[Mental Health] We Shouldn’t Be Silent


Mental Health, Sex Bloggers for Mental Health / Friday, January 25th, 2019

Image Via Pixabay

Content Warning: Reference to abortion

As with many of the meme’s I follow answering the questions or following the idea provided for the weekly prompt isn’t essential to getting involved with the Sex Bloggers for Mental Health meme. Which begs the question why I am going to do just that, especially when answering the above question is incredibly uncomfortable for me.

When you’re struggling how do you get support from others, loved ones or partners?

When I am struggling I tell no one. The worse I feel the less I share. I pretend to the best of my abilities that I am fine and try to distance myself from people and start to consider whether I’d prefer to be a hermit rather than continue being included in the social circles I am entwined in. I can tell when I’ve hit the lowest point my minds goes to because I just want to throw everything I’ve worked for away and start again. This is rarely, or never,  what I want and doing this repeatedly would eventually destroy me.

What actually happens isn’t that I abandon my life everytime things get tough, instead it gets to the point where I feel so low, so shit and so lost that I will find someone I trust and just unleash my thoughts, this is usually when I am so bewildered my feelings and usually by an issue that has tipped me over the edge that I desperately search for someone to help me find logic and order again. Sometimes this is the doctor, sometimes it’s my Dad and overtime, more and more it is Bakji I confide in. Not least of all because he sees past all my bullshit and knows when I’m not feeling myself.

When I terminated my second pregnancy, which you can read a little about it in, My Kinky Roots I didn’t talk enough. I was heartbroken, not until that experience did I understand how truly physically painful emotional heartache could be. Still, I tried to be strong and stoic, I repeatedly told other people ‘ don’t worry, it’s okay’ and ‘I know I did the right thing’ not once did I break down and tell them all to fuck off with their good wishes because unless they could bring my baby back to me safe and well they really couldn’t do a damn thing to help me.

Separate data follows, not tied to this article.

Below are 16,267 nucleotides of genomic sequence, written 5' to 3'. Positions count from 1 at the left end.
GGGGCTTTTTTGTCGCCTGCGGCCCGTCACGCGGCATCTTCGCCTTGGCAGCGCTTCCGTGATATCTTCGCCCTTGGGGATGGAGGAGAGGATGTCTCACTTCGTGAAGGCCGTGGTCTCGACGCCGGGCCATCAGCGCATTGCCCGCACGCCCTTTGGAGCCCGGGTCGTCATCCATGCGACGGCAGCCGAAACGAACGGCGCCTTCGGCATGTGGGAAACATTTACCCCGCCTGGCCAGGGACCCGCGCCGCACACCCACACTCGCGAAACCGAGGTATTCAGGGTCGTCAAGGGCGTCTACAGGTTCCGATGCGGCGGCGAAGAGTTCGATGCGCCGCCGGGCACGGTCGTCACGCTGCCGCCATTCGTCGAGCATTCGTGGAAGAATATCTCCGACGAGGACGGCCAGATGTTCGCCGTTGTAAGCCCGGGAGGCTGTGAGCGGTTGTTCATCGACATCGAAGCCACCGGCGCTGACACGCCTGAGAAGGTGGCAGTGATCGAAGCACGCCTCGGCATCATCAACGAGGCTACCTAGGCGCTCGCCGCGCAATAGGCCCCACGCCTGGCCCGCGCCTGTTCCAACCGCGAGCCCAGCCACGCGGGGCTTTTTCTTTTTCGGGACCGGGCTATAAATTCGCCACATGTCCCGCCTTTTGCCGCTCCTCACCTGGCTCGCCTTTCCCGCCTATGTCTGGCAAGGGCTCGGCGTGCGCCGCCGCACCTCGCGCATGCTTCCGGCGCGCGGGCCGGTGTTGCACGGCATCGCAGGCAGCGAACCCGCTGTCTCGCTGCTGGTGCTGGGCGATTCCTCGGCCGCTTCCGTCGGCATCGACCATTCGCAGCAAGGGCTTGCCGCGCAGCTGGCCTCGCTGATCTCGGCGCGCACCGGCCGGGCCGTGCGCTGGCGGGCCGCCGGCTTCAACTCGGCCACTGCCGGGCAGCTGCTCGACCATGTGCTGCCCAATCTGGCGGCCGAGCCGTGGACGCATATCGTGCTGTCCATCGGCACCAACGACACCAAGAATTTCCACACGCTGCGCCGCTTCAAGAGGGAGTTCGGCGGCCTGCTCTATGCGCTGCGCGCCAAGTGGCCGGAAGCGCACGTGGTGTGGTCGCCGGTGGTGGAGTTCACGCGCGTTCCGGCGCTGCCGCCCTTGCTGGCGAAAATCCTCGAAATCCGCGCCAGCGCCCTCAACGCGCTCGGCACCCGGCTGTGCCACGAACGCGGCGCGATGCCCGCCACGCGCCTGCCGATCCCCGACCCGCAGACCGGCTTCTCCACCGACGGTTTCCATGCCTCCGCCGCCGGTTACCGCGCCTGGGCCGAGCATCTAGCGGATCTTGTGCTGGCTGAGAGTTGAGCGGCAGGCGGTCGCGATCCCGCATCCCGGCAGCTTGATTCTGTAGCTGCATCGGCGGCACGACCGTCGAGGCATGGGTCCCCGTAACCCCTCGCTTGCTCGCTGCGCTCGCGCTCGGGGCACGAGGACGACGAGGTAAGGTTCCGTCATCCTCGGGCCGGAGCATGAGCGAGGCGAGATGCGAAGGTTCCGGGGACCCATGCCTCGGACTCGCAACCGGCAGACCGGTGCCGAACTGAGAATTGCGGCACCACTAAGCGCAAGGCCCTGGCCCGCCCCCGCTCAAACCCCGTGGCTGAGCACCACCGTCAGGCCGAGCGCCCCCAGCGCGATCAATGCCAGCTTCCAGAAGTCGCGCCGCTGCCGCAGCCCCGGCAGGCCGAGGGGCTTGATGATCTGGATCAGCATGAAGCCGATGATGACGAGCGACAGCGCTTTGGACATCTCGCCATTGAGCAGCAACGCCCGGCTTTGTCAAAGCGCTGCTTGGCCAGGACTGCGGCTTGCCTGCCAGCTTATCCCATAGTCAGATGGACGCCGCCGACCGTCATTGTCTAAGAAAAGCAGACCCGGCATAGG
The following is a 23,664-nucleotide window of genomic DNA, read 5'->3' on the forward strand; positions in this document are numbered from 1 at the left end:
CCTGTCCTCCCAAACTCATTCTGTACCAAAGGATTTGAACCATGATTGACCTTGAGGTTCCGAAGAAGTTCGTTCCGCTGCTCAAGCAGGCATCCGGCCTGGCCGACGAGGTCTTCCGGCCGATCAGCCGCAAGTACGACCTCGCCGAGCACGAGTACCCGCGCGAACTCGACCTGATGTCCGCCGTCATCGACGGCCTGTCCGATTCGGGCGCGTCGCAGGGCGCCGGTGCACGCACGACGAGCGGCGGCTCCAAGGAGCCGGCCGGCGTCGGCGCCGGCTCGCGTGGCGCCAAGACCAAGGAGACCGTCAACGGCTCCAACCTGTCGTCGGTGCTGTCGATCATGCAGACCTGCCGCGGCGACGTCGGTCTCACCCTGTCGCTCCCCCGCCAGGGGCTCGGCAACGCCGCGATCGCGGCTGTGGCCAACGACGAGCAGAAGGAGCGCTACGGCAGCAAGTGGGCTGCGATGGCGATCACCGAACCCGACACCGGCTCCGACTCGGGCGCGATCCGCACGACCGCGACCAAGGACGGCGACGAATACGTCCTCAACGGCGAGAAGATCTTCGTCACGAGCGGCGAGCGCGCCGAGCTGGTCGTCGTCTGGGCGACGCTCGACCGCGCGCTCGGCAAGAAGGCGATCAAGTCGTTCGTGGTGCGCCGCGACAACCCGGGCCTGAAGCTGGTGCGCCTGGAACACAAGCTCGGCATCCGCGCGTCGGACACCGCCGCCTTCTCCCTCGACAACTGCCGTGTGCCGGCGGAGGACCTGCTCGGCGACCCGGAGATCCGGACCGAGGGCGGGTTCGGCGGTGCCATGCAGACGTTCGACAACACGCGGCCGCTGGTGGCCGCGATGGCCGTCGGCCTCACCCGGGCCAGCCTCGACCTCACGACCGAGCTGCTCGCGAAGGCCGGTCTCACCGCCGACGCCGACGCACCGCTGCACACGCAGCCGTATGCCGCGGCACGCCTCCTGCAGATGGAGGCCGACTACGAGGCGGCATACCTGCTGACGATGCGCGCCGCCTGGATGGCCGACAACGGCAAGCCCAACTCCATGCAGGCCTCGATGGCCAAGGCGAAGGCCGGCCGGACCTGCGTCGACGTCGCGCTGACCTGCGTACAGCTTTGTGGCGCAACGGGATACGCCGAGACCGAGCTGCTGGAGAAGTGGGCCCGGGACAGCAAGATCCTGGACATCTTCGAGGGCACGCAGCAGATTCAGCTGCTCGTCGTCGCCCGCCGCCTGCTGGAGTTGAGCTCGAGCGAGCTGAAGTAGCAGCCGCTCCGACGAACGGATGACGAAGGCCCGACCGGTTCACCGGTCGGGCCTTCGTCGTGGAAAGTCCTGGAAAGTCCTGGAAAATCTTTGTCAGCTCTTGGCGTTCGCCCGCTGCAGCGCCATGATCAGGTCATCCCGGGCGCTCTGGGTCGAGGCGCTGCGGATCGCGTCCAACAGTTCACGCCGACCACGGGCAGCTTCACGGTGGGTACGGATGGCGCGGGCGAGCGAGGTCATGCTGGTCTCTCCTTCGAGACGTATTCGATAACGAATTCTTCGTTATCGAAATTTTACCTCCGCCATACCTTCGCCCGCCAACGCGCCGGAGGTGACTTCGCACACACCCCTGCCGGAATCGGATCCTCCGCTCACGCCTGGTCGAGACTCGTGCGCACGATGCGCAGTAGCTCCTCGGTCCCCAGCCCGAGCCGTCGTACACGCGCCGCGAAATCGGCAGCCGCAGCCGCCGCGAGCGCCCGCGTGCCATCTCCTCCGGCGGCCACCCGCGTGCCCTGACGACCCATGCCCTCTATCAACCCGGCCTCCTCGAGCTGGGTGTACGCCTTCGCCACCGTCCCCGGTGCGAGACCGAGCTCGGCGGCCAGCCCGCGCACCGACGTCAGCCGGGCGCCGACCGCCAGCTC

An outburst like that would have been rude and unfair but it would have been real and it would have got me talking about how I was struggling, which we should all be doing. Anxiety, depression, grief, PTSD, bipolar, whatever your specific struggle is with no one should be dealing with it alone. I am an idiot for doing it this way, I know I am, I know I need to change my ways and reach out more often, but it’s so bloody hard to admit that I can’t do everything by myself. I’m also sorry if this is also your approach when you’re struggling, which means I inadvertantly just called you an idot too. I’m sure you’re not, because all my readers are delgihtful, but seriously, we should not be struggling alone! Not a single one of us.

This is why I’m trying to join in with Sex Bloggers for Mental Health more, I am not the font of all knowledge when it comes to this stuff. I am however someone just muddling along trying to improve the ways in which I tackle my mental health and hoping that if we come together to discuss all the varies ways in which mental health features in our lives we will feel less alone and more able to reach out if we need to.

Growing up my Mum had depression and my Dad had a nervous breakdown. My Mum never really spoke about her depression, and she was mildly devastated when the doctor said I was suffering from it too. While my Dad was in the hospital for his mental health I had moved to another country with my Mum and Step-Dad and by the time I returned he was well again and that was that.